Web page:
Truth be told, I’m pretty burned out (I think many of us probably are around this time of year). I know I didn’t need to put out this episode this week, and I know I really didn’t have to do this whole Conservation Realist thing at all! In many ways, it was an impractical thing to do with how busy I ended up with so many other things. But I felt so driven to do it, and I’m very proud to have finished this first season, albeit several months later than planned! Life as a freelance consultant and as a support person is unpredictable, let’s just say that. I started 2023 having been in an amorphous transition period since leaving work in Myanmar, existing through the pandemic, and changing my life direction drastically because of my work with my brother. I barely earned any money in 2020, as I was focusing almost entirely on my brother’s growth and because the pandemic really put a damper on work opportunities. I didn’t even know if I could turn my consulting business into a sufficient income source, and I felt so out of sorts living a very different life than I’d previously envisioned, and I sort of flailed and faltered around for a bit. My sense of my life and my sense of me, as a person, felt very shaky.

This was the year when I really came back strong. My consulting business continues to grow, I earned a certification as a Spelling to Communicate practitioner and now work with several clients in the life-transforming building of communication skills, I’ve supported Danny’s continued growth, I’ve even become a better surfer, and I feel very fulfilled and happy despite the fatigue and tough times. And this podcast is definitely something that I’m proud of. The idea had been in my mind for years, and I finally gathered enough executive function together to do it!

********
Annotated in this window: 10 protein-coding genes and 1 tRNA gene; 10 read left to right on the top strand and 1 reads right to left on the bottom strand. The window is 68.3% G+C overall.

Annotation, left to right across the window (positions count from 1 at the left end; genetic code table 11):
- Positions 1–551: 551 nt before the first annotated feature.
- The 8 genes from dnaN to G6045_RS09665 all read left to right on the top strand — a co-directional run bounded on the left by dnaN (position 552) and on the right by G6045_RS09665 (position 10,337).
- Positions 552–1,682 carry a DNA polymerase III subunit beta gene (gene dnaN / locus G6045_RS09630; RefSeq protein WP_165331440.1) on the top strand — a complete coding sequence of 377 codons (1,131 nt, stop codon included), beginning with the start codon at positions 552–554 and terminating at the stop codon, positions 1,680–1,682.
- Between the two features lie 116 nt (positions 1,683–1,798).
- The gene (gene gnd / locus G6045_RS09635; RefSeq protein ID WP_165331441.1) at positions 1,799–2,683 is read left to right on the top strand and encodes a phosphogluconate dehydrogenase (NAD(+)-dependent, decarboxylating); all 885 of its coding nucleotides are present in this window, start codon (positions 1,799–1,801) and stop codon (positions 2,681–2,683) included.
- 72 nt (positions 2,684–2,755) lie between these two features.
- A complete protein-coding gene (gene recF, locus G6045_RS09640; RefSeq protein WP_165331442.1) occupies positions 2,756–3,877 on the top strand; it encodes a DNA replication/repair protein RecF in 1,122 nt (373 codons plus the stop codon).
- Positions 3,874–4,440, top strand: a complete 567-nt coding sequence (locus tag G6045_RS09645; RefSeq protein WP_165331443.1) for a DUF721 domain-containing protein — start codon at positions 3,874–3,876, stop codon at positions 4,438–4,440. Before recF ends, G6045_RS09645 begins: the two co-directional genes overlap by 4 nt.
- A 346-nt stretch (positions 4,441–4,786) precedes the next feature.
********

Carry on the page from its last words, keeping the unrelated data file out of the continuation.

I realize that this was a rather self-indulgent episode, but it’s because I want to convey where much of the ethos of this podcast is rooted, and also to lead to this: my very sincere appreciation for all of you listening, for all who have sent me kind messages about this, for all who have shared time with me in interviews, and for all who have liked, shared, commented, and even donated. I was very shy about putting this out into the world, and you’ve made me feel so encouraged. I hope that this podcast has brought you some new ideas and information, some intriguing perspectives, and some motivation and encouragement in your own work and lives.

Okay, I need to pack for a trip that starts tomorrow (am I doing this episode as procrastination? Perhaps!). Wishing you all a very happy new year! Until sometime in 2024! (Reminder: subscribe and/or follow on Instagram for updates on the triumphant return of Conservation Realist, and hey, you can still share old episodes in the meantime!)

I’ll send you off with the song the Green Touch, a beautiful song written and performed for this podcast by Soe Moe Thwin, Zyan Htet, and Min Min in Myanmar. Thank you again, and take care!

Conservation Realist
Conservation Realist Podcast
Realities in Environmental Conservation - Newsletter & Podcast by Dr. Tara Sayuri Whitty. Featuring diverse voices & meaningful, pragmatic ideas for actually making a difference.